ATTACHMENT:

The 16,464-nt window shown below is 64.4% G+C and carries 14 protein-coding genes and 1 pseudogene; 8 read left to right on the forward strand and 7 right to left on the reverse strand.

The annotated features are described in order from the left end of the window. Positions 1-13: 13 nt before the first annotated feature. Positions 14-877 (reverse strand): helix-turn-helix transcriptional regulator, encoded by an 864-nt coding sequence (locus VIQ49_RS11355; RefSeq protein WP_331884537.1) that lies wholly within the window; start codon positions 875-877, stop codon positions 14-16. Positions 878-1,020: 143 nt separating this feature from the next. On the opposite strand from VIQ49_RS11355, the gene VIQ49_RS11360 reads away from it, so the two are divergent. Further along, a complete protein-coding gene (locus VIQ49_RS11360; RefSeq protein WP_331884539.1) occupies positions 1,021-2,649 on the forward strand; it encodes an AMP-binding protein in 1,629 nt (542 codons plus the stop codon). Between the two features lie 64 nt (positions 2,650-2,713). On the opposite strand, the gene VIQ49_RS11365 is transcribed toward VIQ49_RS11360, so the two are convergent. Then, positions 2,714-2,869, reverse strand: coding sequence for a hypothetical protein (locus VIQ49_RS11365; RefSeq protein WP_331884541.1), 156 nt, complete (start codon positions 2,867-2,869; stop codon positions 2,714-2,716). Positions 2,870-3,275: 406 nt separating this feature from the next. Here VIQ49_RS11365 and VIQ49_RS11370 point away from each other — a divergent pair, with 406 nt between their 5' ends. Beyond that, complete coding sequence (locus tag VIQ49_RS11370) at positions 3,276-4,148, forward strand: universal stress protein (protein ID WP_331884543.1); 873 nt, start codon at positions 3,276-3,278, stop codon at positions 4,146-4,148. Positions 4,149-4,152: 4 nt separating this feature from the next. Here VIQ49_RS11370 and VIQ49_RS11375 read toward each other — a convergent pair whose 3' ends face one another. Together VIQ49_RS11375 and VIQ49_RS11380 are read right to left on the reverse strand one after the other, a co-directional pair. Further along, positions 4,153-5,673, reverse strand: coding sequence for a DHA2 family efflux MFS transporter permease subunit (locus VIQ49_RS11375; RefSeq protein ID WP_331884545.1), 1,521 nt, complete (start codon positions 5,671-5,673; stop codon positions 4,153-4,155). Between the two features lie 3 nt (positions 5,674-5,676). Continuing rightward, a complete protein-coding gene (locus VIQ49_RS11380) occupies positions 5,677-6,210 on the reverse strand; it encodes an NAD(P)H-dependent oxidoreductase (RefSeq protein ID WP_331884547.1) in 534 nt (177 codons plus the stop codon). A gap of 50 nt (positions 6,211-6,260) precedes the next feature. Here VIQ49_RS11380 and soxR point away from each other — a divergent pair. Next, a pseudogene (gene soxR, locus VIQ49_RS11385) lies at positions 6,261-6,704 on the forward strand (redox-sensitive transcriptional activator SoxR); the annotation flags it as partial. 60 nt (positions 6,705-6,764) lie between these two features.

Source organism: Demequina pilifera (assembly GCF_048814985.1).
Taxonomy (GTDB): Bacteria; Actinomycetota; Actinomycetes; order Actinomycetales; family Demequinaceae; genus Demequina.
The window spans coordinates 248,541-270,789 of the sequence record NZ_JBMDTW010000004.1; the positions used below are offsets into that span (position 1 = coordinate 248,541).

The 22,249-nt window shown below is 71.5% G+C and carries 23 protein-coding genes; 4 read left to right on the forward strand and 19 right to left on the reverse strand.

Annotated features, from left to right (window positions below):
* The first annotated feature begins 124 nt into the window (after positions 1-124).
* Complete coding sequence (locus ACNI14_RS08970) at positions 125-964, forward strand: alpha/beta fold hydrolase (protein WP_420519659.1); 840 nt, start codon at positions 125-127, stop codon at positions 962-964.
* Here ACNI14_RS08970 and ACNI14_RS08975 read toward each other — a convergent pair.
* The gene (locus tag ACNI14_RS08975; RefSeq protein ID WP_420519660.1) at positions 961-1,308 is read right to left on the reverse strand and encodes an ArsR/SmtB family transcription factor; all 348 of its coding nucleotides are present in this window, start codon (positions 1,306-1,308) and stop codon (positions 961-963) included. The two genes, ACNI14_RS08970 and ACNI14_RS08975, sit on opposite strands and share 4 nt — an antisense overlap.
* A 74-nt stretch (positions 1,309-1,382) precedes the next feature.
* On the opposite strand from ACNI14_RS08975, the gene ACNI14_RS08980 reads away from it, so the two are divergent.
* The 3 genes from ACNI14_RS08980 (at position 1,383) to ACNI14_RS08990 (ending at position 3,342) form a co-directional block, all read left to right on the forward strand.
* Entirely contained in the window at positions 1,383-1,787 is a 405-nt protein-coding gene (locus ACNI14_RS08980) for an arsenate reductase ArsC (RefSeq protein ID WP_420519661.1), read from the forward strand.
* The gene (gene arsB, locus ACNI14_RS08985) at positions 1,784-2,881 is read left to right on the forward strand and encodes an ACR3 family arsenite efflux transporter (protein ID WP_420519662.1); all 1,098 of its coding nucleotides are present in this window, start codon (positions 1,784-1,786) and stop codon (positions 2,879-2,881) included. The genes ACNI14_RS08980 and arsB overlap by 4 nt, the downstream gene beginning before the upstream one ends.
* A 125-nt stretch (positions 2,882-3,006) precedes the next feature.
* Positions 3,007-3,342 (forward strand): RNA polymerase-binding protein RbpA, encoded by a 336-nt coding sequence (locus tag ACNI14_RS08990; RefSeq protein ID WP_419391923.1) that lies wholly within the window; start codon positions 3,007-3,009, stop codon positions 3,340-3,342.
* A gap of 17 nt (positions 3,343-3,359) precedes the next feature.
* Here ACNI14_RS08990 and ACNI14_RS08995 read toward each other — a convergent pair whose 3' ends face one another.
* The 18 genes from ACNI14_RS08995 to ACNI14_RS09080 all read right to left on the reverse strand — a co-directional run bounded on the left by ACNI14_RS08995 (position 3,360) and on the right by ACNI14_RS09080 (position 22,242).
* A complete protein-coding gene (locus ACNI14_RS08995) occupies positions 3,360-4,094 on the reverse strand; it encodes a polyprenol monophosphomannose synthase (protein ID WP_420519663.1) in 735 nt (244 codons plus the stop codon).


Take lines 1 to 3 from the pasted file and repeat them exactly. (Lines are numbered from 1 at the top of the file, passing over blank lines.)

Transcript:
The 16,464-nt window shown below is 64.4% G+C and carries 14 protein-coding genes and 1 pseudogene; 8 read left to right on the forward strand and 7 right to left on the reverse strand.

The annotated features are described in order from the left end of the window. Positions 1-13: 13 nt before the first annotated feature. Positions 14-877 (reverse strand): helix-turn-helix transcriptional regulator, encoded by an 864-nt coding sequence (locus VIQ49_RS11355; RefSeq protein WP_331884537.1) that lies wholly within the window; start codon positions 875-877, stop codon positions 14-16. Positions 878-1,020: 143 nt separating this feature from the next. On the opposite strand from VIQ49_RS11355, the gene VIQ49_RS11360 reads away from it, so the two are divergent. Further along, a complete protein-coding gene (locus VIQ49_RS11360; RefSeq protein WP_331884539.1) occupies positions 1,021-2,649 on the forward strand; it encodes an AMP-binding protein in 1,629 nt (542 codons plus the stop codon). Between the two features lie 64 nt (positions 2,650-2,713). On the opposite strand, the gene VIQ49_RS11365 is transcribed toward VIQ49_RS11360, so the two are convergent. Then, positions 2,714-2,869, reverse strand: coding sequence for a hypothetical protein (locus VIQ49_RS11365; RefSeq protein WP_331884541.1), 156 nt, complete (start codon positions 2,867-2,869; stop codon positions 2,714-2,716). Positions 2,870-3,275: 406 nt separating this feature from the next. Here VIQ49_RS11365 and VIQ49_RS11370 point away from each other — a divergent pair, with 406 nt between their 5' ends. Beyond that, complete coding sequence (locus tag VIQ49_RS11370) at positions 3,276-4,148, forward strand: universal stress protein (protein ID WP_331884543.1); 873 nt, start codon at positions 3,276-3,278, stop codon at positions 4,146-4,148. Positions 4,149-4,152: 4 nt separating this feature from the next. Here VIQ49_RS11370 and VIQ49_RS11375 read toward each other — a convergent pair whose 3' ends face one another. Together VIQ49_RS11375 and VIQ49_RS11380 are read right to left on the reverse strand one after the other, a co-directional pair. Further along, positions 4,153-5,673, reverse strand: coding sequence for a DHA2 family efflux MFS transporter permease subunit (locus VIQ49_RS11375; RefSeq protein ID WP_331884545.1), 1,521 nt, complete (start codon positions 5,671-5,673; stop codon positions 4,153-4,155). Between the two features lie 3 nt (positions 5,674-5,676). Continuing rightward, a complete protein-coding gene (locus VIQ49_RS11380) occupies positions 5,677-6,210 on the reverse strand; it encodes an NAD(P)H-dependent oxidoreductase (RefSeq protein ID WP_331884547.1) in 534 nt (177 codons plus the stop codon). A gap of 50 nt (positions 6,211-6,260) precedes the next feature. Here VIQ49_RS11380 and soxR point away from each other — a divergent pair. Next, a pseudogene (gene soxR, locus VIQ49_RS11385) lies at positions 6,261-6,704 on the forward strand (redox-sensitive transcriptional activator SoxR); the annotation flags it as partial. 60 nt (positions 6,705-6,764) lie between these two features.

Source organism: Demequina pilifera (assembly GCF_048814985.1).